Douglas-fir has long been an important forest component and timber resource in western North America. It grows in a wide range of environments, from the harsh Rocky Mountains, to the more mild coastal portions of the Pacific Northwest. Two varieties or Douglas-fir are recognized: coastal and inland. Today, Douglas-fir is planted for timber and ornamental purposes around the world.
Due to moderate shade tolerance, Douglas-fir can be regenerated by the shelterwood method. Shelterwoods are more commonly practiced with the inland variety. Clearcutting and planting is more commonly used for the coastal variety.
Douglas-fir is found on a very wide variety of soils, with best growth on deep, well drained soils that receive an abundance of moisture. It may also tolerate arid areas and grow with ponderosa pine.
A pyramidal crown that is somewhat open and self-prunes poorly. Stems are characteristically straight.
Douglas-fir is commonly used for construction materials, window frames, doors, paneling, and Christmas trees.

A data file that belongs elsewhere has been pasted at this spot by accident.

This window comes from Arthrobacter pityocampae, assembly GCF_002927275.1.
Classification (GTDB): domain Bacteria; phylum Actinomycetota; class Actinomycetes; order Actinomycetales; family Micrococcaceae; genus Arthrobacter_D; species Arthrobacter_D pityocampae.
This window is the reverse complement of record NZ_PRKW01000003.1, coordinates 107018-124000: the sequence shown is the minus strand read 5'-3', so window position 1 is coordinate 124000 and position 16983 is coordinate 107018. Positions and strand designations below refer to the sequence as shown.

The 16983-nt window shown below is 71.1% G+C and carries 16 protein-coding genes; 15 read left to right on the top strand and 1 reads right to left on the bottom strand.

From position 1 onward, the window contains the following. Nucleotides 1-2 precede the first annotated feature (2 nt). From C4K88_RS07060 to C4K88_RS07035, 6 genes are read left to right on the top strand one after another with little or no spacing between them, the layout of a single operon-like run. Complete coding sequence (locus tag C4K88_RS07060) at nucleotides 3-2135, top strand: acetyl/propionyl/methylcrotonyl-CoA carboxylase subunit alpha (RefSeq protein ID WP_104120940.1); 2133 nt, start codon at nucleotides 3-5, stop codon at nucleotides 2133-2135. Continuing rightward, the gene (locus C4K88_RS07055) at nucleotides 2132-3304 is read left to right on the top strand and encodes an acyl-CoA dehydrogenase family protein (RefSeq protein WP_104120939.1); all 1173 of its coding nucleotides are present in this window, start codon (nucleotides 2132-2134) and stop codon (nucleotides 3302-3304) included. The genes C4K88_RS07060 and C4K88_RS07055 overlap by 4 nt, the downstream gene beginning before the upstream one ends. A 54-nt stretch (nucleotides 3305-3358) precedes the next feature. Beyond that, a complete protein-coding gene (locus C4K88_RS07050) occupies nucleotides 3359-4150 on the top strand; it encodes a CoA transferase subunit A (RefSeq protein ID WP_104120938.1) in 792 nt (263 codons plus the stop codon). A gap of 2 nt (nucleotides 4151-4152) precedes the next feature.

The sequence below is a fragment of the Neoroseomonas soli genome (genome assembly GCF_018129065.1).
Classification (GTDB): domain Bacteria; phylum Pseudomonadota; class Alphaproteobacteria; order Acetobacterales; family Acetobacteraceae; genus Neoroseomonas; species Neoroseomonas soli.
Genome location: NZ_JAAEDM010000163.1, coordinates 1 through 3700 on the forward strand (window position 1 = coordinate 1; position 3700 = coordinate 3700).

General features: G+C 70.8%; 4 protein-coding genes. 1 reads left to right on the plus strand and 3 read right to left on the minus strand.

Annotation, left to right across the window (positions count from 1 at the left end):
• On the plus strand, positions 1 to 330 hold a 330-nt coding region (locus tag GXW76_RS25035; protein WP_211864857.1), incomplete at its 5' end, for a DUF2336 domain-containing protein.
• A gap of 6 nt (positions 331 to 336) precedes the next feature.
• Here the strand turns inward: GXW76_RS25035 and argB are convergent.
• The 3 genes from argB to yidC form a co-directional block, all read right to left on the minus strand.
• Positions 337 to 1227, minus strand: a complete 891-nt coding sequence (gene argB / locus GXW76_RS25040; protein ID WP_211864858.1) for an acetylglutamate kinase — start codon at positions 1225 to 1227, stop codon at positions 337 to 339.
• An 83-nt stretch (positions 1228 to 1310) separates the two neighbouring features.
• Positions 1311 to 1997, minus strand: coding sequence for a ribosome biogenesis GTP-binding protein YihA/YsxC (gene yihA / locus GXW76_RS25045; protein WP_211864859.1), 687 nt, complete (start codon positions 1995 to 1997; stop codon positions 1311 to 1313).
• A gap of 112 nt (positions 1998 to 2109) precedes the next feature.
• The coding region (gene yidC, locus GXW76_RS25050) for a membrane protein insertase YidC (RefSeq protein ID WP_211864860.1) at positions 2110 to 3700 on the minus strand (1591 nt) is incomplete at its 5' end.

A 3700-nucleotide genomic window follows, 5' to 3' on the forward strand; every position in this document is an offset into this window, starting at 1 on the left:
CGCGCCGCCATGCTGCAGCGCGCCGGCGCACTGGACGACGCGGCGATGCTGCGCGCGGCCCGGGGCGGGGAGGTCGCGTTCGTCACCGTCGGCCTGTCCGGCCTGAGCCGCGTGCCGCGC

Seeds are consumed and plant material browsed by various species.
Attracts mice, voles, chipmunks, shrews, rabbits, beaver, gophers, deer, elk, various birds
Insects and Diseases
Douglas-fir comprises much of the old growth forests of the western United States. Also, it provides a large percentage of the wood harvested in the United States. Douglas-fir is considered the second tallest tree in North America, after redwood. Old growth trees are often over 300 ft. tall. Douglas-fir is a common ornamental and Christmas tree in the East.
Pseudotsuga: false Tsuga / menziesii: after naturalist Archibald Menzies
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